Anything to make a buck…
In the automotive industry, nothing is sacred anymore. After all, the Mustang is apparently a crossover these days and the Chevy Blazer is now a dressed-up grandma wagon. I view the newly revealed Dodge Challenger Black Ghost in the same vein. Surely in the committee meeting where this “Last Call” special edition model was proposed it sounded like a great idea to cash in on a folk automotive legend. But ultimately, this cash grab is tacky, an unfitting but unsurprising way to send off the current-gen Challenger.
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The Black Ghost was a 1970 Dodge Challenger R/T SE which is a legend among the old school Mopar faithful. Back in the 1970s this mysterious muscle car roamed the streets of Detroit, challenging others to races and mopping the road with them. The triple black Challenger looks sinister and gained a reputation that was bigger than life, thanks in no small part to the 426 Hemi V8 wedged under the hood.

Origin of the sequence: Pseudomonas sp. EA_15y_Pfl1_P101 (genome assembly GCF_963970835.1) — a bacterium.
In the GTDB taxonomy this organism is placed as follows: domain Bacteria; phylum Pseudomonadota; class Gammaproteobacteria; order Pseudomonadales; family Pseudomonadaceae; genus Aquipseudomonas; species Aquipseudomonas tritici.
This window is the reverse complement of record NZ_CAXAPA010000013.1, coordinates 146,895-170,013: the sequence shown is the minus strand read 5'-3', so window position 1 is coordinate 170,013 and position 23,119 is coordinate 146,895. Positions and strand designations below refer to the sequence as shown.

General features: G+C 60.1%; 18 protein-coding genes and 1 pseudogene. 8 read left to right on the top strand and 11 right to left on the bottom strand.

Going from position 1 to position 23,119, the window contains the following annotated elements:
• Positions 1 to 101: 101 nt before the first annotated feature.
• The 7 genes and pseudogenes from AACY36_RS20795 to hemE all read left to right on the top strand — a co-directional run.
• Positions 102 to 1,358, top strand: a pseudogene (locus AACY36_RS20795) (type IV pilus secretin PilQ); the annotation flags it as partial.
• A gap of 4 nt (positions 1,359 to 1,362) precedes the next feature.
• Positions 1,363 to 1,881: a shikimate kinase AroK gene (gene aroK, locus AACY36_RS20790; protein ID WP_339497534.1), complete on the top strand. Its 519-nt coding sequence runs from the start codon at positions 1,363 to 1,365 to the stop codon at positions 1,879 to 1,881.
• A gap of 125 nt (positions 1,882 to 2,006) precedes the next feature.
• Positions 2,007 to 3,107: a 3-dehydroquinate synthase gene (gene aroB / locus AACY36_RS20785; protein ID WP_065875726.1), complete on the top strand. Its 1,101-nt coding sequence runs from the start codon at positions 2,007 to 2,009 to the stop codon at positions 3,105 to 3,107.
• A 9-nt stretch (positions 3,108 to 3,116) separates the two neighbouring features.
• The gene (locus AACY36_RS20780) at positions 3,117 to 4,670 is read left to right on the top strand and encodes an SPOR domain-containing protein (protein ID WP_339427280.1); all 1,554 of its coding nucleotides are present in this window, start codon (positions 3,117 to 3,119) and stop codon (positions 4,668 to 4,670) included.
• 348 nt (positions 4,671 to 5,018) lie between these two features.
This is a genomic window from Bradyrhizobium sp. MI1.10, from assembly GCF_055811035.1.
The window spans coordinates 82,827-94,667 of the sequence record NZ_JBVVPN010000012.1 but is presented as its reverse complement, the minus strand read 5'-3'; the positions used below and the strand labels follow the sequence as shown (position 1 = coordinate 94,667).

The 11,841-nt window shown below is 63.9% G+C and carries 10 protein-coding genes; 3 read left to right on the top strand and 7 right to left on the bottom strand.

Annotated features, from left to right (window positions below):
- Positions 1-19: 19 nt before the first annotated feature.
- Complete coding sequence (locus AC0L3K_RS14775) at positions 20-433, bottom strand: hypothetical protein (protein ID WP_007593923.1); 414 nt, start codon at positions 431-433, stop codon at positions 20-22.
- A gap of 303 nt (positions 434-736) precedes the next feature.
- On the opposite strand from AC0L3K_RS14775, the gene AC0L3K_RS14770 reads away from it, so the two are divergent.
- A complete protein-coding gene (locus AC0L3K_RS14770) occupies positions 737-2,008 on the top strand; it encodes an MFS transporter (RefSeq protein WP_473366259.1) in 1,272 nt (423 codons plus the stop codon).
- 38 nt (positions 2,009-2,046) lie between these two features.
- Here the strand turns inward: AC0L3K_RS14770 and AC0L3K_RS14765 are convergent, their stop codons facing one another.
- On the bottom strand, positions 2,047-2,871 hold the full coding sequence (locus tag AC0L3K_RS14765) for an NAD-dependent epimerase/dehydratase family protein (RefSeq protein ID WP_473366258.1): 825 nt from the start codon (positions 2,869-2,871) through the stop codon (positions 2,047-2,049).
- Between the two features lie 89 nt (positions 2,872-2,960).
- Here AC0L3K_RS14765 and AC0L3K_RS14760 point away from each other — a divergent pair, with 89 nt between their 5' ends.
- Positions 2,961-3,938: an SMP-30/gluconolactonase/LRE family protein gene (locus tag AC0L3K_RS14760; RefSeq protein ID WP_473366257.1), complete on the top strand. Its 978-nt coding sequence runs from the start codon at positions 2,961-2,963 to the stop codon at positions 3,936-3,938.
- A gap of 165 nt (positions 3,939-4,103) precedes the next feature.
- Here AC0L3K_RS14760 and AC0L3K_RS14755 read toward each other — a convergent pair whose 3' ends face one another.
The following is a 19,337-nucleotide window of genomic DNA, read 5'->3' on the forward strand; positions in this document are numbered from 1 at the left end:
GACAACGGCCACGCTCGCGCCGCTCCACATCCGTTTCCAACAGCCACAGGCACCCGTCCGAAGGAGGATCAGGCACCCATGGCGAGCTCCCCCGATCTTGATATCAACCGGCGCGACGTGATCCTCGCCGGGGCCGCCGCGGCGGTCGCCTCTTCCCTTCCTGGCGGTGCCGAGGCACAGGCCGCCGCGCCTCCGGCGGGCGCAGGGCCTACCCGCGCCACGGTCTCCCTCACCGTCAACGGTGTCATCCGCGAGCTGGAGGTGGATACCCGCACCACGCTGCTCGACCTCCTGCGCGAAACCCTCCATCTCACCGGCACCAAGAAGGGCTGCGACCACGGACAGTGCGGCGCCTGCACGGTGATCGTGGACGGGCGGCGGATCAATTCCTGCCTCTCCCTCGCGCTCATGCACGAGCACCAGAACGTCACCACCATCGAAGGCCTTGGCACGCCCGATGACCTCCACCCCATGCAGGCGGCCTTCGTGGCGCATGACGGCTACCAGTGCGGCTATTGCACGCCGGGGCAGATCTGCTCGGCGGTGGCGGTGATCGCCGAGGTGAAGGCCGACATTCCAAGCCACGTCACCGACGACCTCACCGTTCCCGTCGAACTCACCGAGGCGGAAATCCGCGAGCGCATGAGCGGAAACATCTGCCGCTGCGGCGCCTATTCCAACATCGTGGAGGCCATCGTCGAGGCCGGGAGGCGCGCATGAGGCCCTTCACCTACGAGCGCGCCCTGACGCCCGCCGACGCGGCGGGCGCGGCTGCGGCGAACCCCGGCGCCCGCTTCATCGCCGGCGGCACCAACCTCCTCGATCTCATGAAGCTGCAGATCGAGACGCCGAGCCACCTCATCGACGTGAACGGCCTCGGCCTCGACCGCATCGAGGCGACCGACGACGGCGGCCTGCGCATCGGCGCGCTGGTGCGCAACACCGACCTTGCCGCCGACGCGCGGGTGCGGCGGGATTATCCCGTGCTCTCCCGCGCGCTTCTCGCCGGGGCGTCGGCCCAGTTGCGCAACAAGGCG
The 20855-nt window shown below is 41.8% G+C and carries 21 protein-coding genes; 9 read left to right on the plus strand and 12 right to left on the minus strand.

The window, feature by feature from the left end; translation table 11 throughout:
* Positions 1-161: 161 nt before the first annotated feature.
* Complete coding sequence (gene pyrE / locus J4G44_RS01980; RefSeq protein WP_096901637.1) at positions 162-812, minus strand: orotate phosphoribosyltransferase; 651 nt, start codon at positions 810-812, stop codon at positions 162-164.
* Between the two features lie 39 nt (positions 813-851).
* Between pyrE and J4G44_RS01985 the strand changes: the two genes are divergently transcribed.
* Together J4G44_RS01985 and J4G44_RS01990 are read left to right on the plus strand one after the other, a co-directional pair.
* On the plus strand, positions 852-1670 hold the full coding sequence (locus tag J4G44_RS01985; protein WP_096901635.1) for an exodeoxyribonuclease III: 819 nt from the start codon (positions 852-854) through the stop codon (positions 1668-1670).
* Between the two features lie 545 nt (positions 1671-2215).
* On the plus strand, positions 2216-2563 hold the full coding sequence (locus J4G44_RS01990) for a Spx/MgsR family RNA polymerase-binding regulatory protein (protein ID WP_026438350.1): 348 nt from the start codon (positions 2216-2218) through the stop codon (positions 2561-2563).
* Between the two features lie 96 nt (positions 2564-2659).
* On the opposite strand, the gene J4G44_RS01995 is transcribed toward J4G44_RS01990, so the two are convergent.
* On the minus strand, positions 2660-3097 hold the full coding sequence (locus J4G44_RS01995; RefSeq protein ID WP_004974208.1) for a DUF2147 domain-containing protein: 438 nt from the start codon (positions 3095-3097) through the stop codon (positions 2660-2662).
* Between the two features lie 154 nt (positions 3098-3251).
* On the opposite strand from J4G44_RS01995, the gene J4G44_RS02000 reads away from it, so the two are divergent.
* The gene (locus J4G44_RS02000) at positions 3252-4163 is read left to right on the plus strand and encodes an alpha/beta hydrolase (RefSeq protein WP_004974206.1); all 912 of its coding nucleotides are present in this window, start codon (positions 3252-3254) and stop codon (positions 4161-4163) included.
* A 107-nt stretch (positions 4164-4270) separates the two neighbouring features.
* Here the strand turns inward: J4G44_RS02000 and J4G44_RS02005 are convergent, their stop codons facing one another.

This is the equivalent of setting up gaudy solar charging stations for Jeeps in scenic locations, something Stellantis, which owns both Dodge and Jeep, is also undertaking. Cashing in on this folk legend just feels wrong and tacky on few levels, but automakers these days are going for all the cash grabs they can since they’ve conditioned the public to just consume product, then eagerly await next product.
At least Dodge had the sense to use a Redeye boosted to 807-horsepower for pilfering the past to make a buck, instead of a V6 model. Still, this feels like exploiting and commercializing the legend, cheapening it a bit. Some won’t see a problem with it but some eagerly applauded the unveiling of the new Dodge Hornet, a reskinned Alfa Romeo crossover which abuses an already-abused legendary Hudson nameplate. That’s right, nothing is sacred anymore and it’s pushing the industry in the wrong direction.